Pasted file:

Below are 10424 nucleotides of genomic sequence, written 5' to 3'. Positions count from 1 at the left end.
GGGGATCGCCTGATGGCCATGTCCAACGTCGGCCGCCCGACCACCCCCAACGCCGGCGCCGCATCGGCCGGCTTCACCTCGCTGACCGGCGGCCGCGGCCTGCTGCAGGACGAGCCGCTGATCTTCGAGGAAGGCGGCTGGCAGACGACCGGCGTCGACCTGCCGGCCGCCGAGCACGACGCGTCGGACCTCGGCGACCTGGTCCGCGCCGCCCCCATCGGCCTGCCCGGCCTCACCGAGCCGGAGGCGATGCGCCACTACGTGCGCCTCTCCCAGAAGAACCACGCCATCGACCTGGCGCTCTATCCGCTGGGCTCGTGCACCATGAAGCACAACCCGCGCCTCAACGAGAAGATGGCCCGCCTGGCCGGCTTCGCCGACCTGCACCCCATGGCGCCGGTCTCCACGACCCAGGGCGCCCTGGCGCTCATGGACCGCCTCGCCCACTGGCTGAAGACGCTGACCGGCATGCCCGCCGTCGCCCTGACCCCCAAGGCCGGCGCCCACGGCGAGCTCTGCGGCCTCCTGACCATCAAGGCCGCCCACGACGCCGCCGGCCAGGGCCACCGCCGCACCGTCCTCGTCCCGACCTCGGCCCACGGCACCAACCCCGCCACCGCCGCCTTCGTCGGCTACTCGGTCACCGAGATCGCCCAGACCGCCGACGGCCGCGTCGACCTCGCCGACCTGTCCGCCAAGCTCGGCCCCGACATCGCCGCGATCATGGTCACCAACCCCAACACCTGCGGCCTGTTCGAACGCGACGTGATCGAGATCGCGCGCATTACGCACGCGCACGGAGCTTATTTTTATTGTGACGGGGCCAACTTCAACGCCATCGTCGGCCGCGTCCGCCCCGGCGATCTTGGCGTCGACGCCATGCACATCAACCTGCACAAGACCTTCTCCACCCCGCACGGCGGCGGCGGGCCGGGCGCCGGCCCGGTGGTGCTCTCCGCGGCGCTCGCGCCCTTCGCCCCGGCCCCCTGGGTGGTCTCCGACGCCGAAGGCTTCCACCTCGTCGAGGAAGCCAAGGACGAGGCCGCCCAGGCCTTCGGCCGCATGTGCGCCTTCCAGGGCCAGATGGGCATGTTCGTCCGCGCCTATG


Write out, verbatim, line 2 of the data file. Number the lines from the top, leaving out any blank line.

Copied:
GGGGATCGCCTGATGGCCATGTCCAACGTCGGCCGCCCGACCACCCCCAACGCCGGCGCCGCATCGGCCGGCTTCACCTCGCTGACCGGCGGCCGCGGCCTGCTGCAGGACGAGCCGCTGATCTTCGAGGAAGGCGGCTGGCAGACGACCGGCGTCGACCTGCCGGCCGCCGAGCACGACGCGTCGGACCTCGGCGACCTGGTCCGCGCCGCCCCCATCGGCCTGCCCGGCCTCACCGAGCCGGAGGCGATGCGCCACTACGTGCGCCTCTCCCAGAAGAACCACGCCATCGACCTGGCGCTCTATCCGCTGGGCTCGTGCACCATGAAGCACAACCCGCGCCTCAACGAGAAGATGGCCCGCCTGGCCGGCTTCGCCGACCTGCACCCCATGGCGCCGGTCTCCACGACCCAGGGCGCCCTGGCGCTCATGGACCGCCTCGCCCACTGGCTGAAGACGCTGACCGGCATGCCCGCCGTCGCCCTGACCCCCAAGGCCGGCGCCCACGGCGAGCTCTGCGGCCTCCTGACCATCAAGGCCGCCCACGACGCCGCCGGCCAGGGCCACCGCCGCACCGTCCTCGTCCCGACCTCGGCCCACGGCACCAACCCCGCCACCGCCGCCTTCGTCGGCTACTCGGTCACCGAGATCGCCCAGACCGCCGACGGCCGCGTCGACCTCGCCGACCTGTCCGCCAAGCTCGGCCCCGACATCGCCGCGATCATGGTCACCAACCCCAACACCTGCGGCCTGTTCGAACGCGACGTGATCGAGATCGCGCGCATTACGCACGCGCACGGAGCTTATTTTTATTGTGACGGGGCCAACTTCAACGCCATCGTCGGCCGCGTCCGCCCCGGCGATCTTGGCGTCGACGCCATGCACATCAACCTGCACAAGACCTTCTCCACCCCGCACGGCGGCGGCGGGCCGGGCGCCGGCCCGGTGGTGCTCTCCGCGGCGCTCGCGCCCTTCGCCCCGGCCCCCTGGGTGGTCTCCGACGCCGAAGGCTTCCACCTCGTCGAGGAAGCCAAGGACGAGGCCGCCCAGGCCTTCGGCCGCATGTGCGCCTTCCAGGGCCAGATGGGCATGTTCGTCCGCGCCTATG